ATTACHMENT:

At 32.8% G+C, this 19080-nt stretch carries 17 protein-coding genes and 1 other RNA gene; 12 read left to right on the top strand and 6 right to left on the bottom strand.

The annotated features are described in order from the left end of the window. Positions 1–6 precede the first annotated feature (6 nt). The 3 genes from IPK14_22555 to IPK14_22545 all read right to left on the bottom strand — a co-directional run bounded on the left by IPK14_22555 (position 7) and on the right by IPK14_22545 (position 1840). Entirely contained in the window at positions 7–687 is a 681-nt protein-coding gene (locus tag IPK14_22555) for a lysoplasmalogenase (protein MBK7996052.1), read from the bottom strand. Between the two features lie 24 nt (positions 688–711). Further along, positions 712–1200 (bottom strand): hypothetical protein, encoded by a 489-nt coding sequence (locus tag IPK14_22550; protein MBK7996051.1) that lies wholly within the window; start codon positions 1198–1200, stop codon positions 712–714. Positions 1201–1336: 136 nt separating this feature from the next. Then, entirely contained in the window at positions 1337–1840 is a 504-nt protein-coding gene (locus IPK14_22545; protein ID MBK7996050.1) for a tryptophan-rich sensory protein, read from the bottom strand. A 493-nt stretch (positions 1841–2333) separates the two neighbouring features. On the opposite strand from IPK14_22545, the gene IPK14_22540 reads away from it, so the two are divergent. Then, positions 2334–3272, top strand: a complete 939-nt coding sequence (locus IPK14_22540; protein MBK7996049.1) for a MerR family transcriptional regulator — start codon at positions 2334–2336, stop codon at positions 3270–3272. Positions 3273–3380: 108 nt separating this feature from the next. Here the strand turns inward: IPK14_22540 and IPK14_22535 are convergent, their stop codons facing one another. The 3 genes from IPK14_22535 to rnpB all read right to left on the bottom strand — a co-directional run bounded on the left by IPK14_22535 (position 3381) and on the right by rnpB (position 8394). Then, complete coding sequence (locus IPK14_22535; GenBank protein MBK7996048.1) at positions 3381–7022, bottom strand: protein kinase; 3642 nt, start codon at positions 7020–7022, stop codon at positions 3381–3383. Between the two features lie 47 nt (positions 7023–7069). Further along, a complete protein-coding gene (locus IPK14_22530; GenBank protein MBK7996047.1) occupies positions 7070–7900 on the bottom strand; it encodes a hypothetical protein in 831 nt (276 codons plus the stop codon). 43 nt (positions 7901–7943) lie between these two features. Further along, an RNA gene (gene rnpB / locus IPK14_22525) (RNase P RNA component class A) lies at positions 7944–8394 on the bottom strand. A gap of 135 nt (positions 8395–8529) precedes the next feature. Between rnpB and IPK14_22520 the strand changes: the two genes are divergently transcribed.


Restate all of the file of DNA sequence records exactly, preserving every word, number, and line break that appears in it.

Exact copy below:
At 32.8% G+C, this 19080-nt stretch carries 17 protein-coding genes and 1 other RNA gene; 12 read left to right on the top strand and 6 right to left on the bottom strand.

The annotated features are described in order from the left end of the window. Positions 1–6 precede the first annotated feature (6 nt). The 3 genes from IPK14_22555 to IPK14_22545 all read right to left on the bottom strand — a co-directional run bounded on the left by IPK14_22555 (position 7) and on the right by IPK14_22545 (position 1840). Entirely contained in the window at positions 7–687 is a 681-nt protein-coding gene (locus tag IPK14_22555) for a lysoplasmalogenase (protein MBK7996052.1), read from the bottom strand. Between the two features lie 24 nt (positions 688–711). Further along, positions 712–1200 (bottom strand): hypothetical protein, encoded by a 489-nt coding sequence (locus tag IPK14_22550; protein MBK7996051.1) that lies wholly within the window; start codon positions 1198–1200, stop codon positions 712–714. Positions 1201–1336: 136 nt separating this feature from the next. Then, entirely contained in the window at positions 1337–1840 is a 504-nt protein-coding gene (locus IPK14_22545; protein ID MBK7996050.1) for a tryptophan-rich sensory protein, read from the bottom strand. A 493-nt stretch (positions 1841–2333) separates the two neighbouring features. On the opposite strand from IPK14_22545, the gene IPK14_22540 reads away from it, so the two are divergent. Then, positions 2334–3272, top strand: a complete 939-nt coding sequence (locus IPK14_22540; protein MBK7996049.1) for a MerR family transcriptional regulator — start codon at positions 2334–2336, stop codon at positions 3270–3272. Positions 3273–3380: 108 nt separating this feature from the next. Here the strand turns inward: IPK14_22540 and IPK14_22535 are convergent, their stop codons facing one another. The 3 genes from IPK14_22535 to rnpB all read right to left on the bottom strand — a co-directional run bounded on the left by IPK14_22535 (position 3381) and on the right by rnpB (position 8394). Then, complete coding sequence (locus IPK14_22535; GenBank protein MBK7996048.1) at positions 3381–7022, bottom strand: protein kinase; 3642 nt, start codon at positions 7020–7022, stop codon at positions 3381–3383. Between the two features lie 47 nt (positions 7023–7069). Further along, a complete protein-coding gene (locus IPK14_22530; GenBank protein MBK7996047.1) occupies positions 7070–7900 on the bottom strand; it encodes a hypothetical protein in 831 nt (276 codons plus the stop codon). 43 nt (positions 7901–7943) lie between these two features. Further along, an RNA gene (gene rnpB / locus IPK14_22525) (RNase P RNA component class A) lies at positions 7944–8394 on the bottom strand. A gap of 135 nt (positions 8395–8529) precedes the next feature. Between rnpB and IPK14_22520 the strand changes: the two genes are divergently transcribed.